Rolling through YouTube’s suggested list, I come to realize one very important effect of our modern life and access to the internet. I noticed that all that music almost sounds the same, just as most influencers look the same, and bloggers (sometimes including myself) are saying the same things. As easy as changing our lives seems to be through marketing campaigns, it actually is immensely difficult because every click we make, and every decision we take molds us into certain people, possibly not the people we really are, but mere consumer personas. Comfort zones are created around us so organically, that reaching out of those spaces becomes hectic sometimes even impossible.
I was inspired this morning listening to an interview on InsideQuest (IQ) between Tom Bilyeu and Jim Kwik. What really kicked me right in the gut was the concept of White Space. And my mind automatically went into overdrive “I NEED WHITE SPACE”. All my spaces are inhabited by thoughts, people, objects and generic content, some introduced by me, and others suggested, and I am overwhelmed and anxious.
How can anyone really think with all that noise? Where do we hide in this bombardment? When hair style x is going make me more daring, and brand y is going to make me sexier, and person z is telling me how to tie my shoelaces… the list goes on and on with people telling me things, buying out every ounce of attention I have; FOR FREE!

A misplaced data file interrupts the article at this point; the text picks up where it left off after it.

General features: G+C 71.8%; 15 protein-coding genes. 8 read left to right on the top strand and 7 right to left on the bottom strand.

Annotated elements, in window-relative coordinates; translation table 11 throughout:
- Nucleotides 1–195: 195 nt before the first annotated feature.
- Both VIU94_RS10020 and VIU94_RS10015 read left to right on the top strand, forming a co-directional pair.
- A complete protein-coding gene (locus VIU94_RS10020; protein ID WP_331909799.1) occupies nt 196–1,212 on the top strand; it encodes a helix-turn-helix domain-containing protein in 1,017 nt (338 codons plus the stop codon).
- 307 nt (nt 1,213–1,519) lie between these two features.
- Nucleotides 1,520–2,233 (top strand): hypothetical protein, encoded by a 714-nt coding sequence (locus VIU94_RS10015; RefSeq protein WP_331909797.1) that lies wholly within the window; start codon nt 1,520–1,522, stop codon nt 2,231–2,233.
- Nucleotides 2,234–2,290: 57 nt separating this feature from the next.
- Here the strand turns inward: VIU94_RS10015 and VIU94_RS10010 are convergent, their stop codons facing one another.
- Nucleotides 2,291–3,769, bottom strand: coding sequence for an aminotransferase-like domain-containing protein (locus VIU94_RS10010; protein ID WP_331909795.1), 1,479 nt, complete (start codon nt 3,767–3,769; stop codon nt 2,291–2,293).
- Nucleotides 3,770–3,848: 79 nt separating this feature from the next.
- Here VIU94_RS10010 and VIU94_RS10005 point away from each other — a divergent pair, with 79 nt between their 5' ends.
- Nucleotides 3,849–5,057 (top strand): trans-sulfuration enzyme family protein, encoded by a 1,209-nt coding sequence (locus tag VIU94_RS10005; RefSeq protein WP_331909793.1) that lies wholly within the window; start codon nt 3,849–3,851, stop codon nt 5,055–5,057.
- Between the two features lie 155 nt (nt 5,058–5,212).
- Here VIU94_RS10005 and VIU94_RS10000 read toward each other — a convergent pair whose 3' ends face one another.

In our pursuit of well-lived, exciting, and constantly educational experiences, we end up being victims of our own choices in this self replicating noisy space. It appears to me that our social fondness for grouping is an ultimate and absolute construct. It might be that attempting to break free of all groups will eventually land us with yet another one.
All that brings me back to my absolute infatuation and fascination with the concept of whitening out a page and starting again, purposely leaving everything and beginning again, as dangerous, unaccountable and anti-social as it sounds. But, there are more family friendly versions of this attitude. One thing that really works but requires countless practice is a form of meditation, essentially allowing the creation of white space inside your own mind, and then moving on from there.
Becoming the creators of our spaces can happen in two ways, either building over and modifying pre-existing constructs, or annihilating them and starting over. Yet in annihilation one cannot escape the wisdom preceding the experience, actually one would be foolish to ignore it.
So where is the white space after all, and do you really need it?